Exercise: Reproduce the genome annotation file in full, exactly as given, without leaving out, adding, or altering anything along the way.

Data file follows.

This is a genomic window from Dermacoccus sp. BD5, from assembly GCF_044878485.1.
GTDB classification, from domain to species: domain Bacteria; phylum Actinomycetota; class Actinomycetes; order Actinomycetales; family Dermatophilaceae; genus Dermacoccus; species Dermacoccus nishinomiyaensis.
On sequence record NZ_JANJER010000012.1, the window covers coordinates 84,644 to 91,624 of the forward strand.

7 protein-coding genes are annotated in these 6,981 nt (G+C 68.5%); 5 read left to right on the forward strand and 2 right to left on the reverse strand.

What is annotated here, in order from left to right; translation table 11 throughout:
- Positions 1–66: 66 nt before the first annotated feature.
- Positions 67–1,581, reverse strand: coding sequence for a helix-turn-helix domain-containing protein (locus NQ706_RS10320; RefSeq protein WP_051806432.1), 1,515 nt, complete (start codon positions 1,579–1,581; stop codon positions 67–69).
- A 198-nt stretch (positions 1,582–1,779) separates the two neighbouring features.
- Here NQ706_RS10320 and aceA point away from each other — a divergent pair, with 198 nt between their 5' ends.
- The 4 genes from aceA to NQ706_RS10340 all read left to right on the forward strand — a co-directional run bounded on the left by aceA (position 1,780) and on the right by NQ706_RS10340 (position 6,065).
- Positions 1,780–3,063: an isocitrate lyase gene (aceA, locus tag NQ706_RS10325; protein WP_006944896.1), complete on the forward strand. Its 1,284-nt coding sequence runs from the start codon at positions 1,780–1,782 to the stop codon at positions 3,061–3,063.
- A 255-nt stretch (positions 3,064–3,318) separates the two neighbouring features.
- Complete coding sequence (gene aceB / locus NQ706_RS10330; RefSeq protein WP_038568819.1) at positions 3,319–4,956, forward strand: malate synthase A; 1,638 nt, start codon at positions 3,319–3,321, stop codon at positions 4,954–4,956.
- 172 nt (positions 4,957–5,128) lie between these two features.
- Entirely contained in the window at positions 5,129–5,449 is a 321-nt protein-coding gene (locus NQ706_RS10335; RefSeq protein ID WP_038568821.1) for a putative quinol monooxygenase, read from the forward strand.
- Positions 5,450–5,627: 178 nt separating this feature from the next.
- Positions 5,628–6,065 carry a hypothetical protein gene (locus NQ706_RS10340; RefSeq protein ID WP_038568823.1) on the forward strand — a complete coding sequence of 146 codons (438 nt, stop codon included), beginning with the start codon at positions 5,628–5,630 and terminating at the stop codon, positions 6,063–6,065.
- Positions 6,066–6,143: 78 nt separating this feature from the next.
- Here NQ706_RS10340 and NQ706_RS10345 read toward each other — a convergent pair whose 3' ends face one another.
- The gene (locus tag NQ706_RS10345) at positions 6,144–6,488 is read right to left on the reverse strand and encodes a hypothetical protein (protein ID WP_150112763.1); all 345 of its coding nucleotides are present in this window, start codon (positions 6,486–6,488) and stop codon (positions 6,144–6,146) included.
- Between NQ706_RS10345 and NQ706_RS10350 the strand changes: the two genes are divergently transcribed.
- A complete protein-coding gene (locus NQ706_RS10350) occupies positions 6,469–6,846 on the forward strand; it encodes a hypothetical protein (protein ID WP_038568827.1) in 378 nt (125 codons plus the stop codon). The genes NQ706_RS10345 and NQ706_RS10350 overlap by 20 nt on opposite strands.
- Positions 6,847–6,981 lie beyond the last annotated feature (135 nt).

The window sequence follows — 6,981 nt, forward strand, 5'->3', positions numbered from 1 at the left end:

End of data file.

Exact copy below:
This is a genomic window from Dermacoccus sp. BD5, from assembly GCF_044878485.1.
GTDB classification, from domain to species: domain Bacteria; phylum Actinomycetota; class Actinomycetes; order Actinomycetales; family Dermatophilaceae; genus Dermacoccus; species Dermacoccus nishinomiyaensis.
On sequence record NZ_JANJER010000012.1, the window covers coordinates 84,644 to 91,624 of the forward strand.

7 protein-coding genes are annotated in these 6,981 nt (G+C 68.5%); 5 read left to right on the forward strand and 2 right to left on the reverse strand.

What is annotated here, in order from left to right; translation table 11 throughout:
- Positions 1–66: 66 nt before the first annotated feature.
- Positions 67–1,581, reverse strand: coding sequence for a helix-turn-helix domain-containing protein (locus NQ706_RS10320; RefSeq protein WP_051806432.1), 1,515 nt, complete (start codon positions 1,579–1,581; stop codon positions 67–69).
- A 198-nt stretch (positions 1,582–1,779) separates the two neighbouring features.
- Here NQ706_RS10320 and aceA point away from each other — a divergent pair, with 198 nt between their 5' ends.
- The 4 genes from aceA to NQ706_RS10340 all read left to right on the forward strand — a co-directional run bounded on the left by aceA (position 1,780) and on the right by NQ706_RS10340 (position 6,065).
- Positions 1,780–3,063: an isocitrate lyase gene (aceA, locus tag NQ706_RS10325; protein WP_006944896.1), complete on the forward strand. Its 1,284-nt coding sequence runs from the start codon at positions 1,780–1,782 to the stop codon at positions 3,061–3,063.
- A 255-nt stretch (positions 3,064–3,318) separates the two neighbouring features.
- Complete coding sequence (gene aceB / locus NQ706_RS10330; RefSeq protein WP_038568819.1) at positions 3,319–4,956, forward strand: malate synthase A; 1,638 nt, start codon at positions 3,319–3,321, stop codon at positions 4,954–4,956.
- 172 nt (positions 4,957–5,128) lie between these two features.
- Entirely contained in the window at positions 5,129–5,449 is a 321-nt protein-coding gene (locus NQ706_RS10335; RefSeq protein ID WP_038568821.1) for a putative quinol monooxygenase, read from the forward strand.
- Positions 5,450–5,627: 178 nt separating this feature from the next.
- Positions 5,628–6,065 carry a hypothetical protein gene (locus NQ706_RS10340; RefSeq protein ID WP_038568823.1) on the forward strand — a complete coding sequence of 146 codons (438 nt, stop codon included), beginning with the start codon at positions 5,628–5,630 and terminating at the stop codon, positions 6,063–6,065.
- Positions 6,066–6,143: 78 nt separating this feature from the next.
- Here NQ706_RS10340 and NQ706_RS10345 read toward each other — a convergent pair whose 3' ends face one another.
- The gene (locus tag NQ706_RS10345) at positions 6,144–6,488 is read right to left on the reverse strand and encodes a hypothetical protein (protein ID WP_150112763.1); all 345 of its coding nucleotides are present in this window, start codon (positions 6,486–6,488) and stop codon (positions 6,144–6,146) included.
- Between NQ706_RS10345 and NQ706_RS10350 the strand changes: the two genes are divergently transcribed.
- A complete protein-coding gene (locus NQ706_RS10350) occupies positions 6,469–6,846 on the forward strand; it encodes a hypothetical protein (protein ID WP_038568827.1) in 378 nt (125 codons plus the stop codon). The genes NQ706_RS10345 and NQ706_RS10350 overlap by 20 nt on opposite strands.
- Positions 6,847–6,981 lie beyond the last annotated feature (135 nt).

The window sequence follows — 6,981 nt, forward strand, 5'->3', positions numbered from 1 at the left end: